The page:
vor 5 Jahren

Cluster Report Photonics in the Capital Region Berlin-Brandenburg

  • Text
  • Imaging
  • Photonics
  • Berlin
  • Optical
  • Laser
  • Technologies
  • Optics
  • Microsystems
  • Components
  • Brandenburg


10 Cluster Report Optics and Photonics – Research and Industry | Laser Technology 2.1 Laser Technology – Cutting, Welding, and Measuring with Light “The laser has become a multipurpose tool used in manufacturing and is also a key component in medical, communications, and measurement technology. For more than 50 years, laser technology has been a focus of research and industry in Berlin Brandenburg.” Thomas Beck | Spokesperson Focus Area Laser Technology, Siemens AG, and Managing Director of Laserverbund Berlin-Brandenburg e. V. Today, lasers are essential tools that have found their way into many industrial sectors. Thanks to its special properties, laser light today serves as a tool for transmitting information, for highly accurate measurements, for surgical treatments, in automotive engineering, and in the production of computer chips, among many other applications. here covering many aspects of modern laser technology along the value chain from developing semiconductors for new laser materials to processes for using laser deposition welding on large turbine parts. World-Class Laser Research The Ferdinand-Braun-Institut, Leibniz-Institut fuer Hoechstfrequenztechnik (FBH) is one of the leading institutes in the field of optoelectronics and microwave technology. On the basis of III/V compound semiconductors, the FBH realises high-frequency components and circuits for communication and sensor technology. The institute develops powerful and highly brilliant diode lasers for materials processing, medical technology and precision metrology. One of FBH’s strengths lies in the field of high-power laser diodes. For partners and customers in research and industry, FBH develops tailor-made diode lasers for pumping solid state lasers for direct use in materials processing and medicine. The latest laser technology is also used to manufacture eyeglass frames. @ Economic Development Agency Brandenburg (WFBB), S. Drosch The parameters of laser technology are constantly being improved. Scientists have penetrated into the attosecond range in time resolution. An attosecond is one-quintillionth of a second. With such unimaginably short pulses, fundamental chemical reactions can be monitored with the highest time resolution. In industry, stability and high performance guarantee high throughput. Kilowatt power and more than 99% availability are now commonplace. Cutting and welding in the automotive industry are just some of the applications where the laser has become the standard tool. The diversity of laser technology is also reflected in the Berlin Brandenburg region. Both world-renowned scientific institutes and a number of high-tech companies are based Laser wafers in sizes of 2, 3, and 4 inches © FBH/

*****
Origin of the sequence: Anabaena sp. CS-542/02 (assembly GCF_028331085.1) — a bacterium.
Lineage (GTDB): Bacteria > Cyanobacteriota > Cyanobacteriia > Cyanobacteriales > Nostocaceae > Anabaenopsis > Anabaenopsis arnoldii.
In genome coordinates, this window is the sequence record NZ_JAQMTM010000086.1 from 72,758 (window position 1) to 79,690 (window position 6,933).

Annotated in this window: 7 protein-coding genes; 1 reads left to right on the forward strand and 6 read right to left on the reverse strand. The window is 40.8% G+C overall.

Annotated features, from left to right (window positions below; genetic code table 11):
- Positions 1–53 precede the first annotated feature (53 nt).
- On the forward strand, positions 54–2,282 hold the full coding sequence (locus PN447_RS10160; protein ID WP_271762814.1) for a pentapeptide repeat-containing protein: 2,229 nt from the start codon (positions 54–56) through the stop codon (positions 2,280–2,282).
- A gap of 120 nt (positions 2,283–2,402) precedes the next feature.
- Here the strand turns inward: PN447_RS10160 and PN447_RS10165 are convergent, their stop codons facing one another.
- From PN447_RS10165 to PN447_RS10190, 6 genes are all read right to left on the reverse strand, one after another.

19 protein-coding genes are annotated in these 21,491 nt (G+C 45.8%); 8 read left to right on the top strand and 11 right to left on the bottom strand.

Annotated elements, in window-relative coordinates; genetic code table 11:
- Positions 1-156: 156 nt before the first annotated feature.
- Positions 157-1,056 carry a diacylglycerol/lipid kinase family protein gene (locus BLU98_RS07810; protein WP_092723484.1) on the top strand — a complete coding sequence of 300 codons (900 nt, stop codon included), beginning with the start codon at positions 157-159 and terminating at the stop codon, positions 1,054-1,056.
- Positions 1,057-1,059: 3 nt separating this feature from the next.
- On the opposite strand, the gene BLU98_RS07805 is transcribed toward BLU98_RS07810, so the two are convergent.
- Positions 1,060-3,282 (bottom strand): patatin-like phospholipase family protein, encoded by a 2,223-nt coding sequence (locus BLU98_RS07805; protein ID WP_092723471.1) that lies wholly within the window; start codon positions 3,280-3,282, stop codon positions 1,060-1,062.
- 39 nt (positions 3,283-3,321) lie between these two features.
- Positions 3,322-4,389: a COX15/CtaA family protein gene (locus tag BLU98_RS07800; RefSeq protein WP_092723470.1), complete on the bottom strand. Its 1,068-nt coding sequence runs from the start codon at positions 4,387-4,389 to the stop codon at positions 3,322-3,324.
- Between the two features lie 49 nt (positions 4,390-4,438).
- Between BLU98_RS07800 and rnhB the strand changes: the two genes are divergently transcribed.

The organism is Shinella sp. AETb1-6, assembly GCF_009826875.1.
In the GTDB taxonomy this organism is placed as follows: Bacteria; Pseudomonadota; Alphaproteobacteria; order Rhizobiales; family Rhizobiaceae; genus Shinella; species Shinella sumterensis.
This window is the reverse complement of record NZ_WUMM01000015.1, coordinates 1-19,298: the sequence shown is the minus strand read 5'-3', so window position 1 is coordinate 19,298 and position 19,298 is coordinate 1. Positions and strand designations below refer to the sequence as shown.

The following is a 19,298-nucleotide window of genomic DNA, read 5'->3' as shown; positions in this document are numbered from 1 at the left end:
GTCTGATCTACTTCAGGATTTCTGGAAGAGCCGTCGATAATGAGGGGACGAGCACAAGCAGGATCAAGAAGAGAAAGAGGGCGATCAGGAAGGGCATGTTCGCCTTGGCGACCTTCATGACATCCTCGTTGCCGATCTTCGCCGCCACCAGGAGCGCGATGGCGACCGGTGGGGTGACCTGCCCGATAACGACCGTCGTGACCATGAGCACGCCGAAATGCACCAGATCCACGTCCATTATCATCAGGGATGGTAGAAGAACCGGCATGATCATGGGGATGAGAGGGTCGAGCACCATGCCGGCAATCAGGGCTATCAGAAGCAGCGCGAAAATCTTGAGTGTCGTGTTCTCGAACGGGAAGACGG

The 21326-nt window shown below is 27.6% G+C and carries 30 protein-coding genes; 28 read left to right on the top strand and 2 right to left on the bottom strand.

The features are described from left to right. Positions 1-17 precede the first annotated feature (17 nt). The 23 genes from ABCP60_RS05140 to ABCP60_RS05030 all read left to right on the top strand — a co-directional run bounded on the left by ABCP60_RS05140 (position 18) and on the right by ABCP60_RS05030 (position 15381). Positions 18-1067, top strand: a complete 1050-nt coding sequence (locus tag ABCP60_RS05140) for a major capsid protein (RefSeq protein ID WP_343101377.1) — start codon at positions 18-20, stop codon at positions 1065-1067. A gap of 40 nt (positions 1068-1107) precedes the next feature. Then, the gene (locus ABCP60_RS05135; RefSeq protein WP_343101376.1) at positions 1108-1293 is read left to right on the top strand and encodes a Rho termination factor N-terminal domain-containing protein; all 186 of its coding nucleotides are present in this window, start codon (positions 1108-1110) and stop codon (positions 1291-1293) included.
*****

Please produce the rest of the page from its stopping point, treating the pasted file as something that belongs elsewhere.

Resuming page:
Cluster Report Optics and Photonics – Laser Technology 11 Together with the Quantum Optics and Metrology Working Group under Prof. Peters at HU Berlin, the FBH runs the Joint Laser Metrology Lab. The lab’s work in laser metrology includes microintegrated electro-optical modules, especially for use in remote locations or in space, interferometers for distance measurements between satellites or quantum-optical sensors such as optical atomic clocks and atomic interferometers. Pump module for high-energy short pulse laser systems with approx. 6 kW output power from the fibre © FBH/P. Immerz Diode laser on C-Mount © FBH/ Since 2017, the Leibniz Institute for Crystal Growth (IKZ) and FBH have been collaborating as part of the Federal Ministry of Education and Research (BMBF) funded EQuiLa project (researching and qualifying innovative laser materials and crystals) to establish the Center for Laser Materials-Crystals (ZLM-K) at the IKZ. The ZLM-K tests rare-earth- and transition-metal-doped oxidic and fluoride crystals structurally and spectroscopically for their usefulness in operating lasers. For the execution of simple laser experiments, diode lasers from the project partner FBH will also be used, where the Center for Laser Materials-Semiconductors ZLM-H is established within the EQuiLa project. In this way, a world-leading research environment is created in which laser demonstrators can be built using on-site amplifier media and pump sources. The Max Born Institute for Nonlinear Optics and Short Pulse Spectroscopy (MBI) also conducts top-level laser research at the Science and Technology Park Berlin Adlershof. MBI specialises in ultrashort and ultra-intensive laser pulses. On the one hand, the scientists there are working on new sources for such light pulses, on pulse shaping and pulse characterisation in a broad spectral range from the mid-infrared to the X-ray range. On the other hand, the researchers at the MBI use these possibilities to investigate ultra-fast, nonlinear phenomena in atoms, molecules, clusters and plasmas, as well as on surfaces and in solid bodies. Such combination of modern laser development and measurement technology paired with interdisciplinary applications impart the MBI its unique selling proposition and speciality for external users. Such laser power packages are urgently needed, among other things, as a technological basis for the European large-scale project ELI (Extreme Light Infrastructure). ELI will become the world’s leading laser research infrastructure and is being built at three specialised facilities in the Czech Republic, Hungary, and Romania. This makes it the first ESFRI (European Strategy Forum on Research Infrastructures) project to be fully implemented in the new EU countries. The Deutsche Elektronen-Synchrotron DESY with its institutes in Hamburg and Zeuthen near Berlin is also a member of ELI.

Publications in English

Publikationen auf deutsch